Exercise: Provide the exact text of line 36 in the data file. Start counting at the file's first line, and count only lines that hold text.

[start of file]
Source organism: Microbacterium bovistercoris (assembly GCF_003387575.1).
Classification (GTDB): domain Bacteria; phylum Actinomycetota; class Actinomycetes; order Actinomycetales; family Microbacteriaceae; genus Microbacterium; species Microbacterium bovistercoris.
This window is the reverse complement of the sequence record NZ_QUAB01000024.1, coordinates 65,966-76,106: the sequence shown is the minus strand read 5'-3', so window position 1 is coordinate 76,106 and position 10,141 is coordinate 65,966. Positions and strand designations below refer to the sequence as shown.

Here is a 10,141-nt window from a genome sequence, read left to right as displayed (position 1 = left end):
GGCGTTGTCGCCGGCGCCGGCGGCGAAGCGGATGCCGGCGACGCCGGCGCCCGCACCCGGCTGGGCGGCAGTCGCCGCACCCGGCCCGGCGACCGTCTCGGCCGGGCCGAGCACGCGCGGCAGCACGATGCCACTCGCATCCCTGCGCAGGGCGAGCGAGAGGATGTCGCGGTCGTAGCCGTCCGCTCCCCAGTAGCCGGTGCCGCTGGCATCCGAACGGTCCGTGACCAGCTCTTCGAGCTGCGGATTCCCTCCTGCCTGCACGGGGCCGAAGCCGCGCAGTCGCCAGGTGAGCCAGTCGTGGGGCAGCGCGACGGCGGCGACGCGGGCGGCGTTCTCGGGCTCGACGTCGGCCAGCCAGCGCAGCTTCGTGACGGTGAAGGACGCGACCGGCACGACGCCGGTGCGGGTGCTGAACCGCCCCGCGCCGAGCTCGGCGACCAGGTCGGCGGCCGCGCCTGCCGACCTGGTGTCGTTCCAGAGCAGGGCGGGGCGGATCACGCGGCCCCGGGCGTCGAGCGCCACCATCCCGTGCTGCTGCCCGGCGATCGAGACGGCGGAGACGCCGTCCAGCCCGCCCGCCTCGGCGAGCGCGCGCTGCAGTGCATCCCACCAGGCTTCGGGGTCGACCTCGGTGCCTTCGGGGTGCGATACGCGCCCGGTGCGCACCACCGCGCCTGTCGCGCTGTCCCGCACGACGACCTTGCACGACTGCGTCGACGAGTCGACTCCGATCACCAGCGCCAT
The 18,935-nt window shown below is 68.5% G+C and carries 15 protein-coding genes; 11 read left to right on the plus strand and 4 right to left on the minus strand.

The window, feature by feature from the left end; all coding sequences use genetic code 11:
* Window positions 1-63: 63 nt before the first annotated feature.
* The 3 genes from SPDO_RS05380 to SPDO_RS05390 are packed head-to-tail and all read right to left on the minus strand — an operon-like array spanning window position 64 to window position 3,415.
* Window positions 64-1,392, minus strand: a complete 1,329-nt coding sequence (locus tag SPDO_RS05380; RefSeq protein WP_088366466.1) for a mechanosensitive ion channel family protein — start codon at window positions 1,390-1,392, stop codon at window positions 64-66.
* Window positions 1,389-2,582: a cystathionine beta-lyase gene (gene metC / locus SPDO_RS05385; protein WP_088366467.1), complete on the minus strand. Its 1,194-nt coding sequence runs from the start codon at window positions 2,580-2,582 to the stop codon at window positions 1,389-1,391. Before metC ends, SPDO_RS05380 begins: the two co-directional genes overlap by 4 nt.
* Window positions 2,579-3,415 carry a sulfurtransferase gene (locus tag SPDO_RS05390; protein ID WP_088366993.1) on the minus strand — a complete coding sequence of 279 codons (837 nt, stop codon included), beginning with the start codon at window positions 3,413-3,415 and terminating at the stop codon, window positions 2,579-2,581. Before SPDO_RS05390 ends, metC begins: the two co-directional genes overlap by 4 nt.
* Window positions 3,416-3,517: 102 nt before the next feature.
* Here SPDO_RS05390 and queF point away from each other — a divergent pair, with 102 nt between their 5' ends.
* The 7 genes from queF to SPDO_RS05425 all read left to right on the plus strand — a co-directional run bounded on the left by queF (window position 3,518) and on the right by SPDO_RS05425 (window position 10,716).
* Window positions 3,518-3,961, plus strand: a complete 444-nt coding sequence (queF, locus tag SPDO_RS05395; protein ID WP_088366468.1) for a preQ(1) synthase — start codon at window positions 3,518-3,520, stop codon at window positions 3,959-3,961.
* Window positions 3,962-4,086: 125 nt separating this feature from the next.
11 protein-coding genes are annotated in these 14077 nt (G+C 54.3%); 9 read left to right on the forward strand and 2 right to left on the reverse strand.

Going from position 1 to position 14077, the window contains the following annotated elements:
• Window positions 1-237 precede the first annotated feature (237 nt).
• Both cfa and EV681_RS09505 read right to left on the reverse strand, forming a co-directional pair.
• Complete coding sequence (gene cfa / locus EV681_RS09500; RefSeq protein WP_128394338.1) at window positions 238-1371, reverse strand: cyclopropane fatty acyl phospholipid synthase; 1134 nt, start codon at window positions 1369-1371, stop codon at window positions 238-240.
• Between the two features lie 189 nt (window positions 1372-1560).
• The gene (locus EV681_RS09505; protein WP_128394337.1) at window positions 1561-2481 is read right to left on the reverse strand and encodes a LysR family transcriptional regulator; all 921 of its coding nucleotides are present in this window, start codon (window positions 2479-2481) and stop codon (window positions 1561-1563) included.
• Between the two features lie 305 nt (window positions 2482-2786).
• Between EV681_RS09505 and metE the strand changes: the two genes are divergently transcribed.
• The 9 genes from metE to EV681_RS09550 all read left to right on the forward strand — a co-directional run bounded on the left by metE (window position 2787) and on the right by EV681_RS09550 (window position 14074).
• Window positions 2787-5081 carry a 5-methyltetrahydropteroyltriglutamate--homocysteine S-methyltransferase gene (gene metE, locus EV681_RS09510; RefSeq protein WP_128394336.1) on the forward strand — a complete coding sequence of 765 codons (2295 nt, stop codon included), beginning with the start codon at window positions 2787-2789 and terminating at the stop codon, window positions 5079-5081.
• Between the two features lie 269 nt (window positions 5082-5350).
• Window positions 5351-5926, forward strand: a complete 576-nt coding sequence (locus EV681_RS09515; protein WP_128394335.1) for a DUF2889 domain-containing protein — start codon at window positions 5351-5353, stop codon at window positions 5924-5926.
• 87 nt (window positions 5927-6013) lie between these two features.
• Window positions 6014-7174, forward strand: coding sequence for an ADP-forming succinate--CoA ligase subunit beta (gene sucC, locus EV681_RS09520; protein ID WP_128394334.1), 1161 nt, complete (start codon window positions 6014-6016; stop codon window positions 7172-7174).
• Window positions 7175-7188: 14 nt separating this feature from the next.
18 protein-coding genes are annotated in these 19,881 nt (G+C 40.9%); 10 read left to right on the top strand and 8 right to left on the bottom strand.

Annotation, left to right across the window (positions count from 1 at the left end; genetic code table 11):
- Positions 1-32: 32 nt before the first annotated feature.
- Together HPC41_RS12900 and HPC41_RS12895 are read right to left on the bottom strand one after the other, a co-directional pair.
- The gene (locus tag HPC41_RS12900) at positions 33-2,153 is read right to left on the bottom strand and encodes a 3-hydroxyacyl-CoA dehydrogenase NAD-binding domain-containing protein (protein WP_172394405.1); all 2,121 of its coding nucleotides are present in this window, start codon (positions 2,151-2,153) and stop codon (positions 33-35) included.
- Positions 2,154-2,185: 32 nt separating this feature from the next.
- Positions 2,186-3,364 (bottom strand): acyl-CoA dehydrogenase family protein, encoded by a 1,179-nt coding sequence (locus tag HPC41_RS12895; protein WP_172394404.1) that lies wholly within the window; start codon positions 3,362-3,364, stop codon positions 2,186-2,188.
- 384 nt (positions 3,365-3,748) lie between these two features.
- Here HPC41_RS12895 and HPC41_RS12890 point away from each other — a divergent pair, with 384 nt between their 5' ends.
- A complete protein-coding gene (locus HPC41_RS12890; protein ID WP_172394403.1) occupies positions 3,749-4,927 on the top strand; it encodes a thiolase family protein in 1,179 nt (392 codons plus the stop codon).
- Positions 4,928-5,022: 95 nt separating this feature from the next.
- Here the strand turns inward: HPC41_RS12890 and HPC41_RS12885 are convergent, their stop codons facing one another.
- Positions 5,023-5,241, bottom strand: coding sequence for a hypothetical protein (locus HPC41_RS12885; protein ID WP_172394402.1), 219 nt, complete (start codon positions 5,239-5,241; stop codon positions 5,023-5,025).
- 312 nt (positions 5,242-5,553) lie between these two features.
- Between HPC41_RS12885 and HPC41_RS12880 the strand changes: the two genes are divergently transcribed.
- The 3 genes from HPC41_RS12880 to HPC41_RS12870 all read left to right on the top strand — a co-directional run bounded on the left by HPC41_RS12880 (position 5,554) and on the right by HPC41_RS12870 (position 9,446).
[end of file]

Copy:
- Positions 1-32: 32 nt before the first annotated feature.